Minnesota Couple Turn Corporate Surplus Into Tool for Ministry

Through their Hope for the City ministry, Dennis and Megan Doyle will dole out millions of dollars in excess goods this year
A charity that will this year distribute some $300 million in aid worldwide started just a few years ago with a simple realization: "We have lots of warehouse space."

Coming from Dennis Doyle, that's a bit of an understatement. As CEO of Welsh Companies, this Christian businessman oversees Minnesota's largest full-service real estate company: a $125 million privately owned corporation that manages 22 million square feet of real estate valued at $1.5 billion.

Some of that is empty warehouse space. Putting that together with an extensive network of clients in both business and ministry led Dennis and his wife,

Megan, to found Hope for the City, which acts as a "middle man," taking corporate surplus and getting it into the hands of organizations that fight poverty.

Hope for the City really began when the Doyles began meeting regularly with other couples for prayer. "We ... believed that we heard God say that He wanted to start a ministry to reach businesspeople, to awaken them in their careers to be open to the fact that God can use them right where they are," Megan Doyle said.

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That got the Doyles thinking. They realized that in addition to warehouse space, they had contacts with a lot of corporate leaders, for most large Minnesota companies wind up doing business with Welsh Companies at some point.

"We realized we knew who the inner-city workers were because we supported them with both time and money," Megan Doyle said. "We also realized that ... there's a lot of excess resources out there--food, clothing, medical equipment, office supplies, excess or just slightly used furniture that gets thrown away--that could easily be ... distributed to these inner-city ministries to help them be more effective in serving their clients."

The Doyles use their contacts in the business world to find organizations with high-quality surplus goods. They find organizations working to lift people out of poverty through contacts in ministry, including their church--Grace Church in Eden Prairie, Minn. And they use whatever warehouse space isn't leased at the moment to store surplus goods that are being transferred from those who have them to those who need them.

An early partner in Hope for the City was SimonDelivers.com--an Internet-based grocery delivery company that donates surplus food. Others soon followed, including the Gap, Old Navy, Wal-Mart, Office Depot, Bed Bath & Beyond and Avon. Donations from pharmaceutical and medical supply companies, distributed worldwide, soon pushed total retail volume of donated goods to record highs: from $8.6 million in 2001 to $120 million in 2002 to some $300 million and counting this year.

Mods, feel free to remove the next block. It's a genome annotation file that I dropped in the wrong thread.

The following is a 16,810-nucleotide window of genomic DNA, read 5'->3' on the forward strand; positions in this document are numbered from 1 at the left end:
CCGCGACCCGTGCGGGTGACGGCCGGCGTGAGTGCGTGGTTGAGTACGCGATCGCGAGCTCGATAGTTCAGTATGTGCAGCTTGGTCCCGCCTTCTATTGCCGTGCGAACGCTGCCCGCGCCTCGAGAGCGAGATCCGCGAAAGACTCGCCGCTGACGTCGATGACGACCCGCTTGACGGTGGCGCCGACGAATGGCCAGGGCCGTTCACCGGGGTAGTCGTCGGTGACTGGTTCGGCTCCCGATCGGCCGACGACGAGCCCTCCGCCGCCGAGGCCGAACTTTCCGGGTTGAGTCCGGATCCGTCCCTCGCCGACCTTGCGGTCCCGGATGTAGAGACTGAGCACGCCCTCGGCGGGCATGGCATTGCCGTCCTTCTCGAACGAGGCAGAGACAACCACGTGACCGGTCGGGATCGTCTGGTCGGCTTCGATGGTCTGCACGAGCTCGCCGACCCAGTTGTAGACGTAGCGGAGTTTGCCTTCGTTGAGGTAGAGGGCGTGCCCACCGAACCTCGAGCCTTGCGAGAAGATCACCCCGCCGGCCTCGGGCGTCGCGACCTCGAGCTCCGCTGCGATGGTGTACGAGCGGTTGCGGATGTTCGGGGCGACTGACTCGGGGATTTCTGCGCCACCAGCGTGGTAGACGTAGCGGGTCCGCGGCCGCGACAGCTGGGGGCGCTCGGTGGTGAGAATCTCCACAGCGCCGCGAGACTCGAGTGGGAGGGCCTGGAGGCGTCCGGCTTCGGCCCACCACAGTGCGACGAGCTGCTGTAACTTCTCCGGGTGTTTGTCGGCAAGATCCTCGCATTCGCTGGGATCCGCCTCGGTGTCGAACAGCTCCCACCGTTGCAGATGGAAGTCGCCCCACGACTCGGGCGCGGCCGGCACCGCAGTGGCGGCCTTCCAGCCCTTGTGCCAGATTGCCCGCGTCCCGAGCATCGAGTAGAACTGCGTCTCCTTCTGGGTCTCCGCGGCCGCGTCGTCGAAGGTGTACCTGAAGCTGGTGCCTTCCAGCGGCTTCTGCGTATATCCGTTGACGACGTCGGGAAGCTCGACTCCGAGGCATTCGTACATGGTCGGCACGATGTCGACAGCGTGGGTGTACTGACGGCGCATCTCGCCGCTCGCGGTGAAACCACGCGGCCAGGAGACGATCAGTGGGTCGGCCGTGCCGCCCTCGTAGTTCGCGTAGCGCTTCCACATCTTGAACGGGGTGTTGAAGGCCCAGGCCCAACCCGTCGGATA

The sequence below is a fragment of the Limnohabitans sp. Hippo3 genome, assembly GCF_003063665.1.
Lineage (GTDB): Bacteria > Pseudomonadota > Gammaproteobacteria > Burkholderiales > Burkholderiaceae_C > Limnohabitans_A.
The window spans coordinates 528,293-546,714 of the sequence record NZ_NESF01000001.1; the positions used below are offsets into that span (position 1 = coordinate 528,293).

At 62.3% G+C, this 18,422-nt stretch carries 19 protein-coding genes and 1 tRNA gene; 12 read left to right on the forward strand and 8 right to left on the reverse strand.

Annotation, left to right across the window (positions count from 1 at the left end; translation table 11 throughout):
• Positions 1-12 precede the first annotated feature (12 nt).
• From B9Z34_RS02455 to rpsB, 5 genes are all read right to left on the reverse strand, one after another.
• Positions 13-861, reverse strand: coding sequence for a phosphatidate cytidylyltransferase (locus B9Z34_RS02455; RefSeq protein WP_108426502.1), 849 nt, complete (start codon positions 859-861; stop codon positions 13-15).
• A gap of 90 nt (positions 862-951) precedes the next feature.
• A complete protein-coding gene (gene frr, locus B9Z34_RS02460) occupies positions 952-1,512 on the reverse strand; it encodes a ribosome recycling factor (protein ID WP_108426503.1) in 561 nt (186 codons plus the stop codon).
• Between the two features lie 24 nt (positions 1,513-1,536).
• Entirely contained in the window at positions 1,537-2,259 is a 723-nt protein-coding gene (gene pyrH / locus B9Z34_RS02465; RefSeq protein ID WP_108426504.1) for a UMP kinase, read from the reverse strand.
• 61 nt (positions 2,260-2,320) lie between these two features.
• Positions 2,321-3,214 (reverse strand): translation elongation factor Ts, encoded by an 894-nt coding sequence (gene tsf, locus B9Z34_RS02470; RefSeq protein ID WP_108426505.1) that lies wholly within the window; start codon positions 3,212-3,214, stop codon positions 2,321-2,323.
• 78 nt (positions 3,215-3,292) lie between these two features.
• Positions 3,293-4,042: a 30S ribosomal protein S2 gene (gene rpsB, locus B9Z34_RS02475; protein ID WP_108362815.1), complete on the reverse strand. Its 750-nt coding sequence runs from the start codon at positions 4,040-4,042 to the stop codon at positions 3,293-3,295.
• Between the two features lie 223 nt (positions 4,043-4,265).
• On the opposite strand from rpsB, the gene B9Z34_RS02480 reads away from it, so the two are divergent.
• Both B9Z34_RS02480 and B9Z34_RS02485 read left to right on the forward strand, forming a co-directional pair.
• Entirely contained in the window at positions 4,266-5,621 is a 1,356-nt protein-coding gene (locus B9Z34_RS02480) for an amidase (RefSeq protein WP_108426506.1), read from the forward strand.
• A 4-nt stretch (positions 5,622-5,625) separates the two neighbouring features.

Hope for the City picks up donated goods when necessary and uses Welsh Companies warehouses as distribution sites. Most of the groups benefiting from Hope for the City are Christian ministries, but other faiths and secular organizations are served as well, a fact that opens doors to major corporations. All of this is done with remarkably low overhead: less than 1 percent of their $120 million budget in 2002.

Though the goods are donated without charge, the philosophy behind Hope for the City is not to provide handouts. "We believe that you're not going to change a city or change people unless you actually work on the core issues behind the problems," Dennis Doyle said. With that in mind, Hope for the City partners with organizations "who are touching the people and actually making a change in their lives," he noted. "There are more than enough quality people doing the job. We aren't going to compete with the people who are there." In a biblical reference to the men who held up Moses' hands during Israel's battle with the Amalekites, he added, "We're going to lift up their arms."

The support role has paid an unexpected dividend. Quarterly meetings of organizational leaders who benefit from Hope for the City have helped smaller inner-city ministries network with one another. "Even though there's a ton of nonprofits and a ton of people ministering, a lot of them don't know who's on the next block," Megan Doyle said.

The Doyles hope the success of Hope for the City encourages others to look for creative ways to use the resources God has given them. "You can make your business into your ministry," Dennis Doyle said. "Look at what God put into your hand. Lift it up to the Lord."
Doug Trouten

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